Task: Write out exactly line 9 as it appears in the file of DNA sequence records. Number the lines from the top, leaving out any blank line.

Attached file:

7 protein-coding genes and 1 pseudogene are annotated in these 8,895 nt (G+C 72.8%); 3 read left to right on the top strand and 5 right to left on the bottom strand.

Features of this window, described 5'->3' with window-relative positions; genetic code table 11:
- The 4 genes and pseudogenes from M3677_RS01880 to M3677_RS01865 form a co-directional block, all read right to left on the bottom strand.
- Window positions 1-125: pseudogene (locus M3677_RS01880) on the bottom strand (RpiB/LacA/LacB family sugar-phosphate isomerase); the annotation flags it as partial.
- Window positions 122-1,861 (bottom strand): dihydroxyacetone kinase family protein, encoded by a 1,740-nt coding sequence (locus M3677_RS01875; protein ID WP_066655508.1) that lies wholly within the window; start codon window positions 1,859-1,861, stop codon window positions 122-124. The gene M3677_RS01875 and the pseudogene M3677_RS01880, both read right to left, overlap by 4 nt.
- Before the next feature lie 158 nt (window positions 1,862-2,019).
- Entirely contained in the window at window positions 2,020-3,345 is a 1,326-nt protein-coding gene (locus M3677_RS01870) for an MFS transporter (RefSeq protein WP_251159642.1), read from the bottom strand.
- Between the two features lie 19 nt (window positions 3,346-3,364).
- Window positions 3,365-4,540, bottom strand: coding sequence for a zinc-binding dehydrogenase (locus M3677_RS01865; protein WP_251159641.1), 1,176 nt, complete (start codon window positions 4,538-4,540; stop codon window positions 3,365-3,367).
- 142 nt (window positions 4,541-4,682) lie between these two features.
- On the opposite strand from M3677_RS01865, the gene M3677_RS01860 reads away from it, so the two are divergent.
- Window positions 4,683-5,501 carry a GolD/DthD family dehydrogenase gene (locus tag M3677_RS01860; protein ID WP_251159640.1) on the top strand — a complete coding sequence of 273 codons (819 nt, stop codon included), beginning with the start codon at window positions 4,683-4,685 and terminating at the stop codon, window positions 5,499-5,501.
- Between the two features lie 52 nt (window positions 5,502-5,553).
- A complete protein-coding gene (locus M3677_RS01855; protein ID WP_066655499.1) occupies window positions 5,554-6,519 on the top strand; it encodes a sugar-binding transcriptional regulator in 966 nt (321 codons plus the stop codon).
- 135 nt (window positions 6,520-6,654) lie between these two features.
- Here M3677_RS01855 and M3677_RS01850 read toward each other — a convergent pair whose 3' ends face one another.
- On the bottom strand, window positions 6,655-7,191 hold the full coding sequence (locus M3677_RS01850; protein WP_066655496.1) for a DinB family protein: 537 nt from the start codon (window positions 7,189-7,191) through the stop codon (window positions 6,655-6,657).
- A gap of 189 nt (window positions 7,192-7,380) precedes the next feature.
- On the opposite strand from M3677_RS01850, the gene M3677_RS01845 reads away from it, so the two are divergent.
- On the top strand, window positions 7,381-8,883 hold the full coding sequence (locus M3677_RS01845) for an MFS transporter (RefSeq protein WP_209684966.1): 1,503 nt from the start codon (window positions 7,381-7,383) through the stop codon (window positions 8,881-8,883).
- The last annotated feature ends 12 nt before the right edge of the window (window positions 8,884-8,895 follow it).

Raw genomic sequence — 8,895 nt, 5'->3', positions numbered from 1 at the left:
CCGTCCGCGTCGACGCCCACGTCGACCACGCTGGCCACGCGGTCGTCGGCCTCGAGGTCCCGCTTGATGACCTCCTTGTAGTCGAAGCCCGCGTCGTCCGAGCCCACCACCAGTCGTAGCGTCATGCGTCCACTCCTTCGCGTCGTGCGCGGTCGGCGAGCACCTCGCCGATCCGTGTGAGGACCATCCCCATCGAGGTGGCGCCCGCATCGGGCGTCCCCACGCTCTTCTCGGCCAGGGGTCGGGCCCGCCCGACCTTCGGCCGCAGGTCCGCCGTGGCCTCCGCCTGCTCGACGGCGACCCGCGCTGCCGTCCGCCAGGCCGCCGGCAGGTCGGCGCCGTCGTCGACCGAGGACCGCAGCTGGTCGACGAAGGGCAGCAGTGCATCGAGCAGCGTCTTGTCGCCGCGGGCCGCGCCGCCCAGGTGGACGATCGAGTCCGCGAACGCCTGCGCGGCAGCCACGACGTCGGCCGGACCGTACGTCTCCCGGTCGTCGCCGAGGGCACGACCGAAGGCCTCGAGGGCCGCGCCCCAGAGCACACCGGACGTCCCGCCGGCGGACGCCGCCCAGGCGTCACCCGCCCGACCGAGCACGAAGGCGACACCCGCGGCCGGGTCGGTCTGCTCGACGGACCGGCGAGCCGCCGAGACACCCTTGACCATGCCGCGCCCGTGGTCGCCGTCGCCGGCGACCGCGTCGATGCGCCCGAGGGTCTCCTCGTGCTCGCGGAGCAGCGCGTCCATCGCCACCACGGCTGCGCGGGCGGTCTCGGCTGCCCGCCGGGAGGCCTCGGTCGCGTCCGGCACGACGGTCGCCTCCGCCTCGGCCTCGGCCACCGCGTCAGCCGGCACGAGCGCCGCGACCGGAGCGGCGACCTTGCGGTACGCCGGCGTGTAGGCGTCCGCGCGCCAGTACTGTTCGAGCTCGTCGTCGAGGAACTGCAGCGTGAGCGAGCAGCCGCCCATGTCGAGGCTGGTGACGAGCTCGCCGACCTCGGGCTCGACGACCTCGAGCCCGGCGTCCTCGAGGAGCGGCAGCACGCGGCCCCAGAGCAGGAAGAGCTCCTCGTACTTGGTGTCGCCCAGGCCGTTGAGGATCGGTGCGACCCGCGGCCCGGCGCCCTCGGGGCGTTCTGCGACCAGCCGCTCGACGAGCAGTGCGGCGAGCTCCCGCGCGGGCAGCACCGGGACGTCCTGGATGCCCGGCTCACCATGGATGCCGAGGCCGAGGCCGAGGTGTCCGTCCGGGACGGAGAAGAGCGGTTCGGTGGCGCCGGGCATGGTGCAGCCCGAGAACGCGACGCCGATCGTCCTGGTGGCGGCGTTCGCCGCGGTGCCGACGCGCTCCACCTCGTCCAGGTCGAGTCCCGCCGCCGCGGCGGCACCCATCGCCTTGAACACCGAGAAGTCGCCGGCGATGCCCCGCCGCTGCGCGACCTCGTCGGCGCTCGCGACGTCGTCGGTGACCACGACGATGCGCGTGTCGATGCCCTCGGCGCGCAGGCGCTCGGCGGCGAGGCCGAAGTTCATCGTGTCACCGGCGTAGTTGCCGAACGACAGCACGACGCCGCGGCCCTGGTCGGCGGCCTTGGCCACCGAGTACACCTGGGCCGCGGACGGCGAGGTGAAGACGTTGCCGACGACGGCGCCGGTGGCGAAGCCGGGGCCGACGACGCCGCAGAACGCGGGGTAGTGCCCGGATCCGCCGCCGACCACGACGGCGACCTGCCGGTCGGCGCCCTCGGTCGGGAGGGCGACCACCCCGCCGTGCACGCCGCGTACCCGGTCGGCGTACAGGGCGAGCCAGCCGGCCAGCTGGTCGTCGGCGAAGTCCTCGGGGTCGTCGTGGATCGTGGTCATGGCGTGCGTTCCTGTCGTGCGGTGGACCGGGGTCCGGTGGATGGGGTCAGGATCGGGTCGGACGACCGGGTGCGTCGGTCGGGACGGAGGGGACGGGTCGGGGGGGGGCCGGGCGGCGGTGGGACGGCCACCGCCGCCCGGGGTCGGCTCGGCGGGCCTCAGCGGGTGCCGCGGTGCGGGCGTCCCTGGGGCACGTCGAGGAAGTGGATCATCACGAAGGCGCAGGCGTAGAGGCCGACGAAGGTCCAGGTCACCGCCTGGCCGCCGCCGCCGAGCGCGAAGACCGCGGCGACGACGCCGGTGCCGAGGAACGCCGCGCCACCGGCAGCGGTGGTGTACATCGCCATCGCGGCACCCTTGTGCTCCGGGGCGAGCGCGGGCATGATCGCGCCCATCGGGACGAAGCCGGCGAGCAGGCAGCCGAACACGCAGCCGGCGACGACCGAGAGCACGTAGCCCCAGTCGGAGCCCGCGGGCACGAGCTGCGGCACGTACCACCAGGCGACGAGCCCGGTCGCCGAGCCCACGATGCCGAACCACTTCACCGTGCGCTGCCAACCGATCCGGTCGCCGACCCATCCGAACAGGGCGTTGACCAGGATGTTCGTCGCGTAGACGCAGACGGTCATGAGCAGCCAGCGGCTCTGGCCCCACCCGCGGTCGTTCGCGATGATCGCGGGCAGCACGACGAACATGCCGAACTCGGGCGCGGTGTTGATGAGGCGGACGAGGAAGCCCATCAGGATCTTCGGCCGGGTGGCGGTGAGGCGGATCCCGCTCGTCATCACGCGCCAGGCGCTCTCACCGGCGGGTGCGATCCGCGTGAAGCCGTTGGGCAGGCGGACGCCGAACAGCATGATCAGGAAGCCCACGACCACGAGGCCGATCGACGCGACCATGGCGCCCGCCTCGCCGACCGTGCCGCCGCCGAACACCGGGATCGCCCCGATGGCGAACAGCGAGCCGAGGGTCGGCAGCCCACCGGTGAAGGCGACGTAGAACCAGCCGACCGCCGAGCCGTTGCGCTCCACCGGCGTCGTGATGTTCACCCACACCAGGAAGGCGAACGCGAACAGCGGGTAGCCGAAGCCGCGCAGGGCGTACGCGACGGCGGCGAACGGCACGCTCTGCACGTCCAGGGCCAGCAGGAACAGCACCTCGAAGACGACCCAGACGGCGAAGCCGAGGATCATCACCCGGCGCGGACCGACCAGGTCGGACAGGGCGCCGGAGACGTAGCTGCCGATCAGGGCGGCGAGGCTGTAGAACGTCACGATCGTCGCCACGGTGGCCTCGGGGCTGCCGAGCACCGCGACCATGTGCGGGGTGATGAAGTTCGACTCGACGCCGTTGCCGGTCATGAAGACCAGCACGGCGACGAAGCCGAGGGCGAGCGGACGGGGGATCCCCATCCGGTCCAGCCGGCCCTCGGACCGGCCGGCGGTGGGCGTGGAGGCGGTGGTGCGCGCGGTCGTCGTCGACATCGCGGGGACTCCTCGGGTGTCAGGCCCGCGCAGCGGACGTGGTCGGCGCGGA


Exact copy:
- Window positions 3,365-4,540, bottom strand: coding sequence for a zinc-binding dehydrogenase (locus M3677_RS01865; protein WP_251159641.1), 1,176 nt, complete (start codon window positions 4,538-4,540; stop codon window positions 3,365-3,367).